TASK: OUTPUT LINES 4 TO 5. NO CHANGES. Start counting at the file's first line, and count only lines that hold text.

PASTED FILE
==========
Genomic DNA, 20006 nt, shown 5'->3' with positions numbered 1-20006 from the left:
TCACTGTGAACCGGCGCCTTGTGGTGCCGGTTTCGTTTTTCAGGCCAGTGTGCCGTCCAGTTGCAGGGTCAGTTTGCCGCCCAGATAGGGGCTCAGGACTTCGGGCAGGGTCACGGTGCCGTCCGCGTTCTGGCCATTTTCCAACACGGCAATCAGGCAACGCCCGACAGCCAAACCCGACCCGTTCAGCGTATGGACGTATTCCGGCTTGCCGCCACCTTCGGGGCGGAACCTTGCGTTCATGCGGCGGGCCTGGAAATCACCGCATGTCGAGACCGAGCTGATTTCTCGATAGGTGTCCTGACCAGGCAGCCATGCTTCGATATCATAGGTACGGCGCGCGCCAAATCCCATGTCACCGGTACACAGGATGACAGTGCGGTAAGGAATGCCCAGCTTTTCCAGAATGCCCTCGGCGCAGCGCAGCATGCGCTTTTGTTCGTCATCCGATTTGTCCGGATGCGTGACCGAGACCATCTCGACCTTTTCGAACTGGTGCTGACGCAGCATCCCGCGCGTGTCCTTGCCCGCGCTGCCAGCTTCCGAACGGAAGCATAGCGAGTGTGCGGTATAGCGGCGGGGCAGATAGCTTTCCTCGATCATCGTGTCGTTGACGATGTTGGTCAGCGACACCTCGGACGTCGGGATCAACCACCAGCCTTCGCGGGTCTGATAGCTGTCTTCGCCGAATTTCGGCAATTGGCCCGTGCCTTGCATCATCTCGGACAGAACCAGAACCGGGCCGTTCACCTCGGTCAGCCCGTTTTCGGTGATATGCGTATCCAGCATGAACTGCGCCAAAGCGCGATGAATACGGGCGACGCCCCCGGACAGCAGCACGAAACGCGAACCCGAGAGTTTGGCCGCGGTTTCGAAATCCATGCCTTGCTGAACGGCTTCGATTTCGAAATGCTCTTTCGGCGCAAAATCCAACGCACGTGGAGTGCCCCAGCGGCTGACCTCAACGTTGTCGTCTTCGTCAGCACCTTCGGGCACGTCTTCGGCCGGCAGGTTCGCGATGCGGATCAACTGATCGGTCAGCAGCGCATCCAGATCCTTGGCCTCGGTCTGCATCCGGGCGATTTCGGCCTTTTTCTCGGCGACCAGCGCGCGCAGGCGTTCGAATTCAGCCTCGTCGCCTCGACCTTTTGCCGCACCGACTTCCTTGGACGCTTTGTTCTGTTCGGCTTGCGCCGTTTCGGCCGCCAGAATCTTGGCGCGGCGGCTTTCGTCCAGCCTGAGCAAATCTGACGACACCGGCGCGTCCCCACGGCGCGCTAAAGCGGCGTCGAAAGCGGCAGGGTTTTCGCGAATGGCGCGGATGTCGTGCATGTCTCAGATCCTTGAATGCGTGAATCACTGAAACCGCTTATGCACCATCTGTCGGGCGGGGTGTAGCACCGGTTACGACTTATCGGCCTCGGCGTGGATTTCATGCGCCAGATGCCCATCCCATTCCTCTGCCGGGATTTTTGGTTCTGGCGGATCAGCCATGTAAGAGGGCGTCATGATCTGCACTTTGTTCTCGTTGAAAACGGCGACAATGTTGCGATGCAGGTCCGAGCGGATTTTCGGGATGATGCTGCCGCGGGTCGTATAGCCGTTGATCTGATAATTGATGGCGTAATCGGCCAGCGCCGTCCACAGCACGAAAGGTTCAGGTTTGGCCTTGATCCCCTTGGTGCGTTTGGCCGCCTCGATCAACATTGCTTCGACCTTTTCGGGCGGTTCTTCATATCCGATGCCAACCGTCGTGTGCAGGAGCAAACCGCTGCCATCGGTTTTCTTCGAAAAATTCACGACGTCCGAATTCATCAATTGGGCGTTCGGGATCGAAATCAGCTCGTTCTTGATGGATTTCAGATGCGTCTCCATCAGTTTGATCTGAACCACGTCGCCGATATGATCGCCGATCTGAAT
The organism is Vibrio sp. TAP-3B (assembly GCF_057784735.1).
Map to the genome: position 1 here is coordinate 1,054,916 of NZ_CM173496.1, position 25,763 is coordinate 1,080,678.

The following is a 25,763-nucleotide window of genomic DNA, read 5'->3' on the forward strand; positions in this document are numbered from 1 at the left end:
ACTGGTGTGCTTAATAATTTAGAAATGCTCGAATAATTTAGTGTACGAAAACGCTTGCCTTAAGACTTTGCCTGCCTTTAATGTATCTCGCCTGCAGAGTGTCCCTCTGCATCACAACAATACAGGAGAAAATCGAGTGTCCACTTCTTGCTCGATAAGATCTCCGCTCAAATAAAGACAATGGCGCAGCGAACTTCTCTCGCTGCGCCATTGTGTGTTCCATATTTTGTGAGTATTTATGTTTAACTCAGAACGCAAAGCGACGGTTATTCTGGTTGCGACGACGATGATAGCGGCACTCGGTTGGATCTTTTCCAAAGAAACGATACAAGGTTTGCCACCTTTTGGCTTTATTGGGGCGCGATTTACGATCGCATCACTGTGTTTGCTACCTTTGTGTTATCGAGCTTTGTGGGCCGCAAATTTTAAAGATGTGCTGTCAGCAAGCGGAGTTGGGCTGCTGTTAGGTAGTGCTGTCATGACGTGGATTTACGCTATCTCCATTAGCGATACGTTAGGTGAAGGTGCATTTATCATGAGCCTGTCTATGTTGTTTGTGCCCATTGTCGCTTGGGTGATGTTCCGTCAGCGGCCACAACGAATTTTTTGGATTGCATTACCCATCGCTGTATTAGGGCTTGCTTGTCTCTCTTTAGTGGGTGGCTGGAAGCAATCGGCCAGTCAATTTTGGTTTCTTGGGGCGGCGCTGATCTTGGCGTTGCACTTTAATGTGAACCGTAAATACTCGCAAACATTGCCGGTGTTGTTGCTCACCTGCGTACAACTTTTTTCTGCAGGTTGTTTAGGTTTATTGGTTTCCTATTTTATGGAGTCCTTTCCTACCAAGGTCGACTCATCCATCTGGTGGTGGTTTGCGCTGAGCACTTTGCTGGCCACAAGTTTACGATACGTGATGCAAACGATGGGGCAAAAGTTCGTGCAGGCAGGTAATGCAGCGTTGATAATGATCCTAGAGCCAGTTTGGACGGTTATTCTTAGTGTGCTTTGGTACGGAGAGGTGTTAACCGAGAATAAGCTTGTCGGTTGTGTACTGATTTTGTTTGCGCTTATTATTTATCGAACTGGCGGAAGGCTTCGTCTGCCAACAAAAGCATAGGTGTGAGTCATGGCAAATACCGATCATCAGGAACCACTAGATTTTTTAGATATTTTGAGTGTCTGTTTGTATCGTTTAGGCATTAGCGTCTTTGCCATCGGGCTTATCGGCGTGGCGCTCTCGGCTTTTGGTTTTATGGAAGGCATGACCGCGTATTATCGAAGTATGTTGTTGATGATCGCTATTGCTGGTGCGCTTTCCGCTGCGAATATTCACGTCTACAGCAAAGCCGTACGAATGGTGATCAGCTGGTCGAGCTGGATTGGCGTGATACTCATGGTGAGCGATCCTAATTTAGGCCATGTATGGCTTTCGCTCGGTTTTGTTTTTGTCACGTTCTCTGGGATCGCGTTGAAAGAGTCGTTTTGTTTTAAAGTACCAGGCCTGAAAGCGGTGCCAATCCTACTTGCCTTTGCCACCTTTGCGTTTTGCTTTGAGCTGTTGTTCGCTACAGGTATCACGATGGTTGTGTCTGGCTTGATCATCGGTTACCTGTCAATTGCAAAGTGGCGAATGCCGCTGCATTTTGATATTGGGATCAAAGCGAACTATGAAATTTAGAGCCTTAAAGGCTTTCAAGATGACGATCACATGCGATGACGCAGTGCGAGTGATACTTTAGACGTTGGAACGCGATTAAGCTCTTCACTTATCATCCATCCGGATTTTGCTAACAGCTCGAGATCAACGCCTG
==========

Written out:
Map to the genome: position 1 here is coordinate 1,054,916 of NZ_CM173496.1, position 25,763 is coordinate 1,080,678.

The following is a 25,763-nucleotide window of genomic DNA, read 5'->3' on the forward strand; positions in this document are numbered from 1 at the left end: